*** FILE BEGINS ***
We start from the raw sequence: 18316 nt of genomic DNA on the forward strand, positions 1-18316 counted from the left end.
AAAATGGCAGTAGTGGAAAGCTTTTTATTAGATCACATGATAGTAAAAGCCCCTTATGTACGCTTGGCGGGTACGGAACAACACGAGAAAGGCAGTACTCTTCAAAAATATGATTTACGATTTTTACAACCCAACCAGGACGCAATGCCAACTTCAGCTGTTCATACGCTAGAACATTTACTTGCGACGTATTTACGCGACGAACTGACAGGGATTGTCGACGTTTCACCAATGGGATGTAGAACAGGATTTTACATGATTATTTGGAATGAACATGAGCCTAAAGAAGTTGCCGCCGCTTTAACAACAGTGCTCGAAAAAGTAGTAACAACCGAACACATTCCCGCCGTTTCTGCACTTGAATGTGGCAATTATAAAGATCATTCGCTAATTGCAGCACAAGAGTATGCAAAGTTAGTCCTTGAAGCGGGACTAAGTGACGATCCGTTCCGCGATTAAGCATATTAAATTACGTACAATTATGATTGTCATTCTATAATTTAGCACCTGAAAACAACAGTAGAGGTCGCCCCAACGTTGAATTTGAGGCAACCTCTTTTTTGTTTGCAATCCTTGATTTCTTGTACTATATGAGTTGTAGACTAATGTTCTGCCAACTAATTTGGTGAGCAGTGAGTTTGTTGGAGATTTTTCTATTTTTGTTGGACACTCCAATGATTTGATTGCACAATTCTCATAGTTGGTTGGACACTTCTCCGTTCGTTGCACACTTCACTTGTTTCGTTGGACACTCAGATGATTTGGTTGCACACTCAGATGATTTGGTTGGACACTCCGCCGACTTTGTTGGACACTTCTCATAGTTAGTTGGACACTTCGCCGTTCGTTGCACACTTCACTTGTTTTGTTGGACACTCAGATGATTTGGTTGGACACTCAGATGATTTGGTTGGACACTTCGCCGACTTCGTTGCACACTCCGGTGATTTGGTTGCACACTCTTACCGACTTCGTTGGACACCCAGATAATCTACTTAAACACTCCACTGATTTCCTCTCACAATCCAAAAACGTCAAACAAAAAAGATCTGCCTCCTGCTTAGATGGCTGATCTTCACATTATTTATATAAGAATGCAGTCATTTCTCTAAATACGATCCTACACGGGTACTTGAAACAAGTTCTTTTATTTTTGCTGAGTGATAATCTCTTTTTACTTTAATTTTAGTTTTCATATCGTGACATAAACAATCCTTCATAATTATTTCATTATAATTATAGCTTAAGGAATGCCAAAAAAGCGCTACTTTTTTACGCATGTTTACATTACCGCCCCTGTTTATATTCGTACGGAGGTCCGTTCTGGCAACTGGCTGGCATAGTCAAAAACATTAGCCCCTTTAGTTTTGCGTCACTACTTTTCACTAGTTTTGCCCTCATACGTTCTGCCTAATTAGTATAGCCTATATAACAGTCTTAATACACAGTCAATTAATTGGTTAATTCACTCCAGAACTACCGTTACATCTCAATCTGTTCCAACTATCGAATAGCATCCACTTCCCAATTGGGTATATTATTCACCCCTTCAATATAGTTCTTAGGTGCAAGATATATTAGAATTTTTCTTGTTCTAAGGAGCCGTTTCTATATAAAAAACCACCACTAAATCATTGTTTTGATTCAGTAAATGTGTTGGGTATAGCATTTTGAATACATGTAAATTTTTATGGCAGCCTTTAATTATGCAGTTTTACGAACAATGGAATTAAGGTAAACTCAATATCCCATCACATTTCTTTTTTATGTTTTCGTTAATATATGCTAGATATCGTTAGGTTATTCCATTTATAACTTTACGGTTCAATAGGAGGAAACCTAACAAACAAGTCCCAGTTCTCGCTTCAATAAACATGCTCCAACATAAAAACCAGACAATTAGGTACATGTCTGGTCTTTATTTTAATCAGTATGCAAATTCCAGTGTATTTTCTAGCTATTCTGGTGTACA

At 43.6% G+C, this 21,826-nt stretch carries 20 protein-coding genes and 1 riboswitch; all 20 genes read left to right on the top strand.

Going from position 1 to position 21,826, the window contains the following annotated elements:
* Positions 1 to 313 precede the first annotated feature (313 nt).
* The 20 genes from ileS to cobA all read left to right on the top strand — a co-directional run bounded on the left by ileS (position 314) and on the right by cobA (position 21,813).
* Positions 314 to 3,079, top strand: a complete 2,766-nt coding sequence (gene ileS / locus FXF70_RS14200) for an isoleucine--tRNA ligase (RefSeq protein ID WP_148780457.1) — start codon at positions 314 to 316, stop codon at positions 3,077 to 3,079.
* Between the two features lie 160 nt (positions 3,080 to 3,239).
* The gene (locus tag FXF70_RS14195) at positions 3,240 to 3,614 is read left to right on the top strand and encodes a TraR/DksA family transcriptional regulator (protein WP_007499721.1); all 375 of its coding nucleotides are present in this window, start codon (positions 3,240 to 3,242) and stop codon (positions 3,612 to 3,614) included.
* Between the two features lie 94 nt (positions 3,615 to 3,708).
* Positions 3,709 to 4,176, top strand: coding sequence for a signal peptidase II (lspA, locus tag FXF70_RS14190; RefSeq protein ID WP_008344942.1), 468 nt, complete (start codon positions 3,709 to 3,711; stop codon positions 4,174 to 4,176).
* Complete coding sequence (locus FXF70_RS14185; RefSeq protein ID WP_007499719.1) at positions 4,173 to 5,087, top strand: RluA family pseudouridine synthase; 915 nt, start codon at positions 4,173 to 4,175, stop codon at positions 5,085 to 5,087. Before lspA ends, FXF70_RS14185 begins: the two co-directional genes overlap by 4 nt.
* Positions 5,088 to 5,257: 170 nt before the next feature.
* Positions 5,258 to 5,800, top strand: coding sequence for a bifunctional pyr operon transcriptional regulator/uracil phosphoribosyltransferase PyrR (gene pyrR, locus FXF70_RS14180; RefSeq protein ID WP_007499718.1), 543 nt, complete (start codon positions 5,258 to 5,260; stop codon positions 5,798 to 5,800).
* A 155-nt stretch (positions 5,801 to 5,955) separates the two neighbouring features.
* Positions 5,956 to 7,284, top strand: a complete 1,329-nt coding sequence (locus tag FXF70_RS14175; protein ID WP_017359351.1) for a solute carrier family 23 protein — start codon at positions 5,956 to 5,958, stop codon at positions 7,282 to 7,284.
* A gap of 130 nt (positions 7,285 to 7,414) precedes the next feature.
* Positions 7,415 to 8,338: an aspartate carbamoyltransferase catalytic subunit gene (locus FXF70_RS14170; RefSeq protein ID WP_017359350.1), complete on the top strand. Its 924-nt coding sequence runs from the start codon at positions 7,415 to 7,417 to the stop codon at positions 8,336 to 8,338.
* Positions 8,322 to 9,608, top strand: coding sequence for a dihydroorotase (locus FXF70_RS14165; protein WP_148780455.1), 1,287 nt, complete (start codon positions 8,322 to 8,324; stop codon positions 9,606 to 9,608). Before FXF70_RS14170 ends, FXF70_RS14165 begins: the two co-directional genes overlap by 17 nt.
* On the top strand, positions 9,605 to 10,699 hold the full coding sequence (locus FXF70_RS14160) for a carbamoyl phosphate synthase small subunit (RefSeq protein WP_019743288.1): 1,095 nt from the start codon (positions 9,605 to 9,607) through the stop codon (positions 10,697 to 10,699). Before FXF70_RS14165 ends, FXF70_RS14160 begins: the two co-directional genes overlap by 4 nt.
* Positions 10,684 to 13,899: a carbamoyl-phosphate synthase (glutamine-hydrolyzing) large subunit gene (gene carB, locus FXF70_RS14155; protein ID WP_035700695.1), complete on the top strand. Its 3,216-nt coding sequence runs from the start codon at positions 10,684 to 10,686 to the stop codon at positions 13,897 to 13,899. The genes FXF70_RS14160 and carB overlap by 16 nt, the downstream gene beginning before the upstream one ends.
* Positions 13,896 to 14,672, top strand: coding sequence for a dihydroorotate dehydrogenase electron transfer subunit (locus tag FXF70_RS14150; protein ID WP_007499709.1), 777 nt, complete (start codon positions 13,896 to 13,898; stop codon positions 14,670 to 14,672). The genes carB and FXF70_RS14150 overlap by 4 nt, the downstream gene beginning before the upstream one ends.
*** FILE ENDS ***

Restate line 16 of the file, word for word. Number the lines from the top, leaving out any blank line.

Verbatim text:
* Positions 5,956 to 7,284, top strand: a complete 1,329-nt coding sequence (locus tag FXF70_RS14175; protein ID WP_017359351.1) for a solute carrier family 23 protein — start codon at positions 5,956 to 5,958, stop codon at positions 7,282 to 7,284.